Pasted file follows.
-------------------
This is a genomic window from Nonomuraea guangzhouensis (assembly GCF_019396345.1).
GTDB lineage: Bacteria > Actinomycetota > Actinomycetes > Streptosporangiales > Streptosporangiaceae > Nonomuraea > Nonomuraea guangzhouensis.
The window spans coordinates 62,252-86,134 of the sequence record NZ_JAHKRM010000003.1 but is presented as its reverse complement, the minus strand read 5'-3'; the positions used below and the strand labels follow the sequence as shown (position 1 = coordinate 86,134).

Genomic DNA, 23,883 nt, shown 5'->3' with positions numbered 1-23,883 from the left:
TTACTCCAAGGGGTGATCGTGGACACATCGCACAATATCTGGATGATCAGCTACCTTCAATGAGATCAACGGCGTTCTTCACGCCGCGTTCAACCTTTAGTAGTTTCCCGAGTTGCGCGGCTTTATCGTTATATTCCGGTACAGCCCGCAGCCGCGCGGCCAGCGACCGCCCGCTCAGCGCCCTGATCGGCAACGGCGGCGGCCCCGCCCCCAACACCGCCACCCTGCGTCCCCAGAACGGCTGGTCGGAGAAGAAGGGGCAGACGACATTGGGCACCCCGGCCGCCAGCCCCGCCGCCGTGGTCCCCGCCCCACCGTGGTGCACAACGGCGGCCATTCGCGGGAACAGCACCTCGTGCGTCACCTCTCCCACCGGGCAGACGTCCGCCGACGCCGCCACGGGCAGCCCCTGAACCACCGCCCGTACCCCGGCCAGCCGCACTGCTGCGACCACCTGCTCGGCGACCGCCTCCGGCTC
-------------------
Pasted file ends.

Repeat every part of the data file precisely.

This is a genomic window from Nonomuraea guangzhouensis (assembly GCF_019396345.1).
GTDB lineage: Bacteria > Actinomycetota > Actinomycetes > Streptosporangiales > Streptosporangiaceae > Nonomuraea > Nonomuraea guangzhouensis.
The window spans coordinates 62,252-86,134 of the sequence record NZ_JAHKRM010000003.1 but is presented as its reverse complement, the minus strand read 5'-3'; the positions used below and the strand labels follow the sequence as shown (position 1 = coordinate 86,134).

Genomic DNA, 23,883 nt, shown 5'->3' with positions numbered 1-23,883 from the left:
TTACTCCAAGGGGTGATCGTGGACACATCGCACAATATCTGGATGATCAGCTACCTTCAATGAGATCAACGGCGTTCTTCACGCCGCGTTCAACCTTTAGTAGTTTCCCGAGTTGCGCGGCTTTATCGTTATATTCCGGTACAGCCCGCAGCCGCGCGGCCAGCGACCGCCCGCTCAGCGCCCTGATCGGCAACGGCGGCGGCCCCGCCCCCAACACCGCCACCCTGCGTCCCCAGAACGGCTGGTCGGAGAAGAAGGGGCAGACGACATTGGGCACCCCGGCCGCCAGCCCCGCCGCCGTGGTCCCCGCCCCACCGTGGTGCACAACGGCGGCCATTCGCGGGAACAGCACCTCGTGCGTCACCTCTCCCACCGGGCAGACGTCCGCCGACGCCGCCACGGGCAGCCCCTGAACCACCGCCCGTACCCCGGCCAGCCGCACTGCTGCGACCACCTGCTCGGCGACCGCCTCCGGCTC